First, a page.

How Pervasive is the Problem of Mortgage Fraud and Clouded Title Issues?

Posted on July 5, 2013 by

Lenders like to argue that when a homeowner gets behind on the mortgage the issues involved in foreclosure are cut-and-dried. The homeowner owes on the mortgage, they have not been able to catch up over many months, so they should pay and/or lose the house. The reality is far less clear-cut. In many cases homeowners do not argue in court that they don’t owe on a mortgage; the real questions are who does the homeowner owe the loan to and does the party bringing a foreclosure action really have standing to file for foreclosure?

An audit ordered by San Francisco assessor, Phil Ting, of about 400 foreclosures was reported in a New York Times article by Gretchen Morgenson showing pervasive irregularities in how mortgages are written and how foreclosure filings are carried out. While the study was specifically of problems with San Francisco area foreclosures, similar findings could be made nationwide. For example, a recent whistleblower report on Wells Fargo exposed the systematic fabrication and alteration of mortgage documents nationwide. Their fraud was so rigorous that they even took loans that were endorsed properly and altered them as well!

Of the 400 foreclosure filings from January 2009 to November 2011 that were examined there were clear violations of the law found in 84% of the files, and two-thirds of the files had more than four violations or irregularities. The study puts to rest the notion that these irregularities are just isolated cases.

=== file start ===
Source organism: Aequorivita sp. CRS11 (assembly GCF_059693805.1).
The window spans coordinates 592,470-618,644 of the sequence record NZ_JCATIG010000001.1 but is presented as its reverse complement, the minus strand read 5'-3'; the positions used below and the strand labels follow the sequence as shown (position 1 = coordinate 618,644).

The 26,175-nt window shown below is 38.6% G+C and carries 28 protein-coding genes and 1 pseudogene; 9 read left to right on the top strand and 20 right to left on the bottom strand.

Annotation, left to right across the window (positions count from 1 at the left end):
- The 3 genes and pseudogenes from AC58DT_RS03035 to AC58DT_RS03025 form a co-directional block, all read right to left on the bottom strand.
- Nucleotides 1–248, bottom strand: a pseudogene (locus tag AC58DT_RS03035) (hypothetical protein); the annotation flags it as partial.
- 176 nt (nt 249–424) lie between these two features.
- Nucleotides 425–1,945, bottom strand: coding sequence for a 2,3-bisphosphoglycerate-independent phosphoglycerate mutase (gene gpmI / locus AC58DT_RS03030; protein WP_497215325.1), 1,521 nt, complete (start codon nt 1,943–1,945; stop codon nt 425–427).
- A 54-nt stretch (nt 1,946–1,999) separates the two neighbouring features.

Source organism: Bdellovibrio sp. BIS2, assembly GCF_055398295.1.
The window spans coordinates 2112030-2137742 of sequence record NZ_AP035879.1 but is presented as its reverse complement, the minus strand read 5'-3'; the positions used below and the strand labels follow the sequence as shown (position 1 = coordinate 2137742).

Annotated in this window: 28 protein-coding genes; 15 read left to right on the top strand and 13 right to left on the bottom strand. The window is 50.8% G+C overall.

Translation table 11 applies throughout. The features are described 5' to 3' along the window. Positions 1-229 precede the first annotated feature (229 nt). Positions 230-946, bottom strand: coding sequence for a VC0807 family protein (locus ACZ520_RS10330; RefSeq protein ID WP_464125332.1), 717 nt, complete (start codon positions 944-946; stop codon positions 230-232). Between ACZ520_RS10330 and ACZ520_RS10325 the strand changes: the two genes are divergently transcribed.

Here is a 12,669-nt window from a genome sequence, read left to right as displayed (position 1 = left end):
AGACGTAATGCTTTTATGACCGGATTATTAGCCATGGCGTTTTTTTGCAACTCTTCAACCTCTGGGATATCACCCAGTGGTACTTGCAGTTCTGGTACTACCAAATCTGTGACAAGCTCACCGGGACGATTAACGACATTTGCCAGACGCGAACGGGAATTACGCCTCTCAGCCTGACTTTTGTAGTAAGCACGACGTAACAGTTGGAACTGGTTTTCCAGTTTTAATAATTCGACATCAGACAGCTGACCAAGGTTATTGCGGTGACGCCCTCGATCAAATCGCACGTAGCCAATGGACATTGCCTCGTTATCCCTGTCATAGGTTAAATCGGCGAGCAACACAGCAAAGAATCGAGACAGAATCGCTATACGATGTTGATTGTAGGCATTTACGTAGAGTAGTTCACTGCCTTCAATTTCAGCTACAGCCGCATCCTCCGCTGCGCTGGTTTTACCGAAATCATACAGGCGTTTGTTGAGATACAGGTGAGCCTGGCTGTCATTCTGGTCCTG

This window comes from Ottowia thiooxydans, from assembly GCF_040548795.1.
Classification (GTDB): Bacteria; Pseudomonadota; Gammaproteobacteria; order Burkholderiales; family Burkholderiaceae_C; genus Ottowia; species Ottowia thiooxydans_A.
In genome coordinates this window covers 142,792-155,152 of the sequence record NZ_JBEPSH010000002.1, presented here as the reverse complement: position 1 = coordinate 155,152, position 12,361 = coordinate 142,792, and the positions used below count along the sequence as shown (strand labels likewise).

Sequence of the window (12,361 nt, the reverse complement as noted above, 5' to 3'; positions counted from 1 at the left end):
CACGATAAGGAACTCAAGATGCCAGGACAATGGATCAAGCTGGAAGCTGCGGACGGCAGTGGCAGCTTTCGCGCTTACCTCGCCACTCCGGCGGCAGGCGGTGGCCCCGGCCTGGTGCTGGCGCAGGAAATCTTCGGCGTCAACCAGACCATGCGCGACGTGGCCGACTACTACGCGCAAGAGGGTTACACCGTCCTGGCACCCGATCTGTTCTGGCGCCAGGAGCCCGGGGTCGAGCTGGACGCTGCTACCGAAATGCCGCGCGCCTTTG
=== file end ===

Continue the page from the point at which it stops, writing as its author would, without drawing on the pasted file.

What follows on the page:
Here is a sampling of the problems found in the San Francisco foreclosure documentation study:

  • 8% of the sample did not properly notify the borrower of a default;
  • 85% of the sample failed to show proper transfer of recorded documents to a new trustee, or the documents were not filed on time;
  • 45% of auction sales were to entities improperly claiming to be the beneficiary of the deed of trust making the sale invalid;
  • 6% of cases had the same deed of trust assigned to two or more entities at the same time making it unclear which had the right to foreclose.

The report casts serious doubt on the accuracy of MERS transfers. In 58% of the cases audited found that loans listed in the MERS database showed different owners than were reflected in other public documents filed in the county recorder’s office.

But what about that $25 billion settlement with the largest banks? According to experts, the settlement covers just a small portion of the issues identified as fraudulent and it does not inoculate lenders and servicers from a whole raft of potential liabilities. This audit provides clear evidence that homeowners are routinely being deprived of their legal safeguards and due process in foreclosures.

These frauds have opened up a huge opportunity for real estate investors to help underwater homeowners AND pick up properties at large discounts. By investigating the specific circumstances behind underwater homeowners’ loans, we are discovering unbelievable and blatant fraud that can be used as leverage against the banks in order to negotiate huge discounts. This allows investors to free homeowners from the burden of dumping money into an underwater home while doing some incredible deals.

If you would like more information on this awesome strategy, give my office a call at 706-485-0162!

Bob MasseyBob Massey is a recovering corporate executive who is now living the dream running his own successful real estate investing business and teaching others how to do the same. In the process he has become the nation’s leading educator on the foreclosure investing process.

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